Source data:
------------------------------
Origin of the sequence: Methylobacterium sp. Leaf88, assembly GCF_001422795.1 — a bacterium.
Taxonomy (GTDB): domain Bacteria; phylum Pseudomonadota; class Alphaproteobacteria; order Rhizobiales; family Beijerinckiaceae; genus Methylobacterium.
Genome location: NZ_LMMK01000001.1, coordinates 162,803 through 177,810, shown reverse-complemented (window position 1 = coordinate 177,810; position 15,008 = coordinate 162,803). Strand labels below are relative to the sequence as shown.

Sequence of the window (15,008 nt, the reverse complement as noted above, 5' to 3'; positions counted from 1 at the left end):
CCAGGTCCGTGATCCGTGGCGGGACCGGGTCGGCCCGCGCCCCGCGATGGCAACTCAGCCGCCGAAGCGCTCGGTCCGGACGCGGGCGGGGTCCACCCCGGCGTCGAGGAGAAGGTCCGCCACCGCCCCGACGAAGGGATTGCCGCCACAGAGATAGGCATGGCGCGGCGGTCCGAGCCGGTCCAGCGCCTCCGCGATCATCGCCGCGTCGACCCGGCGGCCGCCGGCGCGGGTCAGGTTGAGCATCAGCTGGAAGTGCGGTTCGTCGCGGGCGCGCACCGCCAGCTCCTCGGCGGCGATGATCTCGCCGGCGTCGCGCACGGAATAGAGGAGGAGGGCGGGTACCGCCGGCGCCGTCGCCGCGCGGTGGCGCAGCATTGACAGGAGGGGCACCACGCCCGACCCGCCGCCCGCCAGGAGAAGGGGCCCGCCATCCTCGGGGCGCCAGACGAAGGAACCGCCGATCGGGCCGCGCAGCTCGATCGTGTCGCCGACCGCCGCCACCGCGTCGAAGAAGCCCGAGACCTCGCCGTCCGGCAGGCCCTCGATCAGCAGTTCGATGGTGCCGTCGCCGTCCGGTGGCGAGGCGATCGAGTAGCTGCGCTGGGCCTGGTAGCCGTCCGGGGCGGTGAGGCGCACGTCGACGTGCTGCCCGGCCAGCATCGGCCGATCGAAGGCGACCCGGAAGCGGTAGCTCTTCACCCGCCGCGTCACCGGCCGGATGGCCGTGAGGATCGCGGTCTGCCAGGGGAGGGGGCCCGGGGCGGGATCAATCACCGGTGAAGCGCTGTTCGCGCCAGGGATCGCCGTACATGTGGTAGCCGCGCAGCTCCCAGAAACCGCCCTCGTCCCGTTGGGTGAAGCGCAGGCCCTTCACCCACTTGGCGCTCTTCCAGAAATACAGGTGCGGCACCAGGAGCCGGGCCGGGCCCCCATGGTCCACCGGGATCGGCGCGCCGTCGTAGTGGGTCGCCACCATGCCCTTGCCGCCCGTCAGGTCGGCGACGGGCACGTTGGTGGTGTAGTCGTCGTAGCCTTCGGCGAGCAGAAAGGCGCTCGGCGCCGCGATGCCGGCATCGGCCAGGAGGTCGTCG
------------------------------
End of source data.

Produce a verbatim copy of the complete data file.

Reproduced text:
Origin of the sequence: Methylobacterium sp. Leaf88, assembly GCF_001422795.1 — a bacterium.
Taxonomy (GTDB): domain Bacteria; phylum Pseudomonadota; class Alphaproteobacteria; order Rhizobiales; family Beijerinckiaceae; genus Methylobacterium.
Genome location: NZ_LMMK01000001.1, coordinates 162,803 through 177,810, shown reverse-complemented (window position 1 = coordinate 177,810; position 15,008 = coordinate 162,803). Strand labels below are relative to the sequence as shown.

Sequence of the window (15,008 nt, the reverse complement as noted above, 5' to 3'; positions counted from 1 at the left end):
CCAGGTCCGTGATCCGTGGCGGGACCGGGTCGGCCCGCGCCCCGCGATGGCAACTCAGCCGCCGAAGCGCTCGGTCCGGACGCGGGCGGGGTCCACCCCGGCGTCGAGGAGAAGGTCCGCCACCGCCCCGACGAAGGGATTGCCGCCACAGAGATAGGCATGGCGCGGCGGTCCGAGCCGGTCCAGCGCCTCCGCGATCATCGCCGCGTCGACCCGGCGGCCGCCGGCGCGGGTCAGGTTGAGCATCAGCTGGAAGTGCGGTTCGTCGCGGGCGCGCACCGCCAGCTCCTCGGCGGCGATGATCTCGCCGGCGTCGCGCACGGAATAGAGGAGGAGGGCGGGTACCGCCGGCGCCGTCGCCGCGCGGTGGCGCAGCATTGACAGGAGGGGCACCACGCCCGACCCGCCGCCCGCCAGGAGAAGGGGCCCGCCATCCTCGGGGCGCCAGACGAAGGAACCGCCGATCGGGCCGCGCAGCTCGATCGTGTCGCCGACCGCCGCCACCGCGTCGAAGAAGCCCGAGACCTCGCCGTCCGGCAGGCCCTCGATCAGCAGTTCGATGGTGCCGTCGCCGTCCGGTGGCGAGGCGATCGAGTAGCTGCGCTGGGCCTGGTAGCCGTCCGGGGCGGTGAGGCGCACGTCGACGTGCTGCCCGGCCAGCATCGGCCGATCGAAGGCGACCCGGAAGCGGTAGCTCTTCACCCGCCGCGTCACCGGCCGGATGGCCGTGAGGATCGCGGTCTGCCAGGGGAGGGGGCCCGGGGCGGGATCAATCACCGGTGAAGCGCTGTTCGCGCCAGGGATCGCCGTACATGTGGTAGCCGCGCAGCTCCCAGAAACCGCCCTCGTCCCGTTGGGTGAAGCGCAGGCCCTTCACCCACTTGGCGCTCTTCCAGAAATACAGGTGCGGCACCAGGAGCCGGGCCGGGCCCCCATGGTCCACCGGGATCGGCGCGCCGTCGTAGTGGGTCGCCACCATGCCCTTGCCGCCCGTCAGGTCGGCGACGGGCACGTTGGTGGTGTAGTCGTCGTAGCCTTCGGCGAGCAGAAAGGCGCTCGGCGCCGCGATGCCGGCATCGGCCAGGAGGTCGTCG